Non-binary and dysphorics.

So after I wrote my last post on the difference between being dysphoric and trans*, I went on search of feedback. I posted my blog around to a few people and found that some thought I wasn’t addressing non-binary people at all. I disagree, I definitely addressed them, although they weren’t really bought into focus at all. But if you read between the lines, non-binary people are definitely included in that post.

There was also a video by Shoe0nHead which had special guest star Blaire White commenting on a few things. I feel they presented an over-simplified argument, where they sacrificed nuance for witty banter, using cherry picked examples. Which is fine, that’s their style and that’s okay, I just wanted to fill in the gaps as it were.

So I figured I should do a quick follow up to explain how and why non-binary people can also fit into the medically accepted idea of gender dysphoria. As I said in my last post, gender dysphoria is what makes people dysphorics and is a medically recognised condition. It presents a set of symptoms which lead to the diagnosis, a list of the diagnostic symptoms can be found in the previous post. Typically this will mean the person will begin transitioning their gender presentation to make them more comfortable.

Non-binary fit all of the above qualities. Some suffer dysphoria, and they do take steps to transition to a more comfortable state of being. To your typical dysphoric this means embracing your gender with your presentation, to people who identify as non-binary, this means rejecting gender presentation. The key point being that we both suffer the same medical condition, we just handle it differently. This is part of what I meant in the previous blog post when I spoke about how enforced genital reassignment had been dropped to allow dysphoric people more agency over their bodies. This applies to non-binary people too.

I guess the best way to think of it is like a flu. The flu is a virus, if I get it I may decide to eat spicy chicken soup. If you get it, you might decide to load yourself up with flu medication. We both have different ways of dealing with the same condition, but its still the same condition through and through. This is what the relaxing of the regulations surrounding gender dysphoria ultimately comes down to. They allow people to make a choice on how they deal with their condition that they’re going to be living with for the rest of their lives. That’s a great thing.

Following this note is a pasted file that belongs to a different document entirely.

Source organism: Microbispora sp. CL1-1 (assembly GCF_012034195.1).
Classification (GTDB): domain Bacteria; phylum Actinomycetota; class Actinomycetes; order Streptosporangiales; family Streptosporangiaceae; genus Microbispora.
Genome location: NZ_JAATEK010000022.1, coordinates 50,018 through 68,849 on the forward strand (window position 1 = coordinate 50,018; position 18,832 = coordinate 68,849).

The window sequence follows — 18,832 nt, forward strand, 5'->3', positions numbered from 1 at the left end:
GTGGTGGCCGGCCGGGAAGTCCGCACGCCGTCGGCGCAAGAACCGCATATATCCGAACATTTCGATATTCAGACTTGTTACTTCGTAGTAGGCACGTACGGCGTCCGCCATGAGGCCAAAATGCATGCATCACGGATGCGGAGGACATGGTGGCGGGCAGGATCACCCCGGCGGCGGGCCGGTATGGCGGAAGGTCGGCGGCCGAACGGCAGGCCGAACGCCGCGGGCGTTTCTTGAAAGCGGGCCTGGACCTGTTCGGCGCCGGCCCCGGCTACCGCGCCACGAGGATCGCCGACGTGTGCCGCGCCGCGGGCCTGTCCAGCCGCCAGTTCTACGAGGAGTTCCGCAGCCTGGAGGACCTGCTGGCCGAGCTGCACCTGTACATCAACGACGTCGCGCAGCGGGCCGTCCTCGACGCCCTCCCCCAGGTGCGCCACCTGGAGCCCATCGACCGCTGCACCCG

The problem is that like with Shoe0nHead’s video, there are a lot of people who are using the non-binary label who don’t actually suffer from dysphoria. They are not people I would include in my idea of dysphorics. Whereas people who identify as non-binary, but suffer the same medical condition, gender dysphoria, most definitely are dysphorics too. It’s just that they choose to handle it differently.

Its a massive over generalisation to group all non-binary people into the transtrender category, when a lot of them do suffer legitimate dysphoria. These particular ones are as dysphoric as any typical male to female or female to male with gender dysphoria- they’ve just chosen a different path towards comfort. Though just like with trans, their label has been co-opted by people who don’t fit the original definition, and I’d argue that either the trans* non-binary, or the dysphoric non-binary people need to change label to avoid confusion.


7 thoughts on “Non-binary and dysphorics.

  1. ramendik says:

    I think you are losing a lot of nuance here, and in that other post, about the non-dysphoric trans* (and non-dysphoric non-binary) people. You describe them as basically making a political statement and this is unfair. Many of them are expressing important sides of themselves, sides that do not fit into their assigned gender.

    They don’t hate the genitals they have and perhaps don’t hate their bodies at all – but they hate the limitations placed onto their presentation and identity by the existing gender system, their sense of themselves does not fit into these limitations. This is not the same as just making up their expression to make a political point.

    Yes, I strongly agree that “depath” is dangerous. I think it came into vogue. however, not because of the non-sysphoric trans* people as such but because for a long time there was no hope of such coverage in the US anyway. Things are different in Europe – and would you happen to know any non-dysphoric trans* people in Europe who called for depath? I am not aware of any, except in Russia, but the state position in Russia is the biggest issue with insurance coverage anyway.

    Liked by 1 person

    • cursede says:

      Russia is pretty terrible with lgbt stuff in general though. So I kinda expect it to not be super there. They still see homosexuality is a disorder.

      And they also tend to argue that gender is a social construct – so it’s most definitely a sociopolitical statement. It’s a push back against that system they dislike. It’s not really quantifiable as anything else.

      (thanks for these comments BTW! I love chatting stuff out with people!)


  2. ramendik says:

    Come to think of it,I do know of one particular activist in Russia for whom it might be a sociopolitical statement, Yana Sitnikova, also the person who wrote about depathologization.

    However, this is not the case for your typical nonmedical trans / nonbinary in Russia. I know quite a few of those. Most of them don’t do politics at all. (And also most are biologically female). They simply seek to redefine their own relationship with society.

    Liked by 1 person

    • cursede says:

      Yeah but that to me is still a sociopolitical statement and shouldn’t be held in the same light as trans the medical condition imo.

      I’ll look up Yana and keep an eye on ’em though for sure! 🙂


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